It was during a conversation with Michael Crowe, a Habitat Biologist for the Department of Fisheries and Oceans (DFO) that the notion of using a piece of the riverside on Habitat Farm for a smolt imprinting pond arose. This was in 1998. Mr. Crowe had mentioned his department was interested in finding a suitable site on the Salmon River to help the dwindling Chinook and Coho salmon stocks.
Just downstream of our bridge was a healthy riparian strip, grown thick with mature cottonwood and undergrowth. We believed that not only would it add to the "Habitat" theme of our farm, it would be a worthwhile use of part of our property. It was a contribution we felt we would like to make to the cause, and offered this piece of old river bottom.
After conducting the essential habitat impact studies, DFO determined it to be an ideal location and construction started in March 1999. Construction in this 180 by 60 meter complex has included the digging of a side channel somewhat parallel with the river, with a settling pond at the upstream end. Between the side channel and the river are two smolt ponds. The complex is fed river water through a buried 16" pvc pipeline, and is supplemented by our Buchanan Creek spring. The smolt ponds are connected to this complex with larger buried pipes. The open side channel reconnects with the Salmon River below the complex and is intended to provide side channel habitat for wild stream fish through the year. When completed, these ponds will become home to hatchery raised Chinook and Coho smolts, the offspring of fish that were previously trapped and milked of their eggs on the Salmon River. The ponds will be home to up to 80,000 smolts, which will be fed and cared for over the six or eight weeks it takes them to develop their "homing instincts" before being released. With luck, some of these fish will return in a few years to spawn naturally in the river, and renew the cycle.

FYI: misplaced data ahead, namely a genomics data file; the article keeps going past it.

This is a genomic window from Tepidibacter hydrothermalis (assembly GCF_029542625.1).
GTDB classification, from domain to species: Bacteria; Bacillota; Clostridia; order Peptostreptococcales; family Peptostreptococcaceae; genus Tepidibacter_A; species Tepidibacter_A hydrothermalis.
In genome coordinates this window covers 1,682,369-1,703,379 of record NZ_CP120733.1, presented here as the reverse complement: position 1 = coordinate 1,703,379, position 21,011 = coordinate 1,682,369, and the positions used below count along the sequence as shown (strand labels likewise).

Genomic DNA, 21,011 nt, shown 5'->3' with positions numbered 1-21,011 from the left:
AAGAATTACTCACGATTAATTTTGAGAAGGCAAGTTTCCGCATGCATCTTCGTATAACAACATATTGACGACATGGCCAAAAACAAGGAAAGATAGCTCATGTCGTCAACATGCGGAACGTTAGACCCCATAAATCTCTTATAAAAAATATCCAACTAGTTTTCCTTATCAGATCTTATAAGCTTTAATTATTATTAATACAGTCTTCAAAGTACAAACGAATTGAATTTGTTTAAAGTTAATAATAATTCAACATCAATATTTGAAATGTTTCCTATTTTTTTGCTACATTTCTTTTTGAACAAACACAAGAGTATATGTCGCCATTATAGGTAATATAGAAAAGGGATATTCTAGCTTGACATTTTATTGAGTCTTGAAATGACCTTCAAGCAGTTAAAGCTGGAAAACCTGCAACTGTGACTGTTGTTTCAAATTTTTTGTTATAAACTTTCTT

Click on the Photo Index button below for a thumbnail index of photos and a map which will further explain this project. I hope you will bookmark this these pages and check back often as we update the information with text and photos as this project develops.